Sue Young Histories

Joseph Bell 1837 – 1911

October 19, 2008

Joseph Bell JP, DL, FRCS Edin. 1837 –  1911 was a Scottish lecturer at the medical school of the University of Edinburgh in the 19th century. He was also a great grandson of Benjamin Bell, another forensic surgeon. Joseph Bell is considered a pioneer in forensic science (forensic pathology in particular) at a time when science was not often used in the investigations of crimes.

Joseph Bell was an inspiration for the fictional detective Sherlock Holmes, and a long time supporter of homeopathy (Steven Cartwright, A Re-examination of Homeopathic Philosophy and a simplified approach to practice, The Homeopath, (2002) 84, 16- 23). Joseph Bell caused outrage when he converted to homeopathy (Owen Dudley Edwards, The Quest for Sherlock Holmes: a biographical study of Arthur Conan Doyle, Volume 1983, Part 2, (Mainstream, 1983). Page 308). Arthur Conan Doyle met Joseph Bell in 1877, and served as his clerk at the Edinburgh Royal Infirmary. Doyle later went on to author a series of popular short stories that featured the character Sherlock Holmes, whom Doyle stated was loosely based on Bell and his observant ways. Joseph Bell was aware of this inspiration and took some pride in it.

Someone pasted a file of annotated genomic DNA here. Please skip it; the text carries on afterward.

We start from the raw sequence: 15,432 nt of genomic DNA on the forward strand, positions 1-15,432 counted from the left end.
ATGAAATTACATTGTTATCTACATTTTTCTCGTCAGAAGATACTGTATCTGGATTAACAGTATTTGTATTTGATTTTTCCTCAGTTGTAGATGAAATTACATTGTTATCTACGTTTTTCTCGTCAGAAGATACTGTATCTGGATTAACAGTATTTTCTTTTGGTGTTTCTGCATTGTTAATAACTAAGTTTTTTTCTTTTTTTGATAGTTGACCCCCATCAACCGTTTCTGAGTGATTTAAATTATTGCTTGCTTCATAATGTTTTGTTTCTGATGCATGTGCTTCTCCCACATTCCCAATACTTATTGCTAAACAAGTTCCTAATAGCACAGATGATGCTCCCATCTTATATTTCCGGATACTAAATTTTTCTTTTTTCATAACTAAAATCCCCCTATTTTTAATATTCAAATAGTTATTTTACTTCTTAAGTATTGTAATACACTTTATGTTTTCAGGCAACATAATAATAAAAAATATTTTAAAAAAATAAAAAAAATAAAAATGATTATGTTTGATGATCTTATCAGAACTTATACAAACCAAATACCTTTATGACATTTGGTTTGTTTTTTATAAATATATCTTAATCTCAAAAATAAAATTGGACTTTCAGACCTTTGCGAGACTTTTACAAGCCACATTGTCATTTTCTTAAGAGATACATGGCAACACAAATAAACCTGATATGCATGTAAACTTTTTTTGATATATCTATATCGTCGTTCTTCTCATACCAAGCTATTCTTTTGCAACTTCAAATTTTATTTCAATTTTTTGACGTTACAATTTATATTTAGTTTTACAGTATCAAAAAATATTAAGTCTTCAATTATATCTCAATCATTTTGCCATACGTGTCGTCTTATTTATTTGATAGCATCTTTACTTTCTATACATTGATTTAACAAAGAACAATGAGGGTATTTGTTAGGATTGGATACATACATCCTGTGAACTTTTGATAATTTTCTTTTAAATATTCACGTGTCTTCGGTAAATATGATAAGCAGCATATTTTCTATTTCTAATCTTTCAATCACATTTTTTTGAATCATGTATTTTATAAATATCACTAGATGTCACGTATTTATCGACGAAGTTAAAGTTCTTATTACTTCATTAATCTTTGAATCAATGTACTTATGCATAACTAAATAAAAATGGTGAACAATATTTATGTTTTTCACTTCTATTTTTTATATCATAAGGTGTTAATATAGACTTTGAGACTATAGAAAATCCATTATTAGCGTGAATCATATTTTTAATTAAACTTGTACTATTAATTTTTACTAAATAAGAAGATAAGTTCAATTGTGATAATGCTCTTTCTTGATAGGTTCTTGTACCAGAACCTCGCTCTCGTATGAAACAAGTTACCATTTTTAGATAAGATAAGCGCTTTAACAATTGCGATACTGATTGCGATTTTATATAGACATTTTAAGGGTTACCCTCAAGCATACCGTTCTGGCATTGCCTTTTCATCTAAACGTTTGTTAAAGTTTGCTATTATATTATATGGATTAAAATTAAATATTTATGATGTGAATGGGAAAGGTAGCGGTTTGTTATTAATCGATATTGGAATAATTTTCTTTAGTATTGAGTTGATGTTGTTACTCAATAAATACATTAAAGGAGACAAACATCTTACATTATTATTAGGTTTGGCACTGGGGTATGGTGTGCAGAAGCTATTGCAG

Joseph Bell also served as personal surgeon to Queen Victoria whenever she visited Scotland. During his lifetime he published several medical textbooks.

Joseph Bell was a Fellow of the Royal College of Surgeons of Edinburgh, Justice of the Peace, and a Deputy Lieutenant among his many honours… Joseph Bell died on 4 October 1911. He rests at the Dean Cemetery in Edinburgh alongside his wife, Edith Katherine Erskine Murray, their son Benjamin and next to his father’s and brother’s plots.

Joseph Bell wrote Notes on surgery of nurses, A manual of the operations of surgery, Notes on Excision of the Mamma, Notes of Clinical Lectures on Medical Cases, Case of Osteoid Cancer, Contributions to the Pathology and Therapeutics of Typhus Fever, and also articles for the Glasgow Medical Journal and other publications.

Of interest:

Dr. W Bell took part in a Festival in aid of the London Homeopathic Hospital in 1853.

Margaret Oliver (nee Brown) was a homeopath. She had learned her skills from Benjamin Joseph Bell in Edinburgh.


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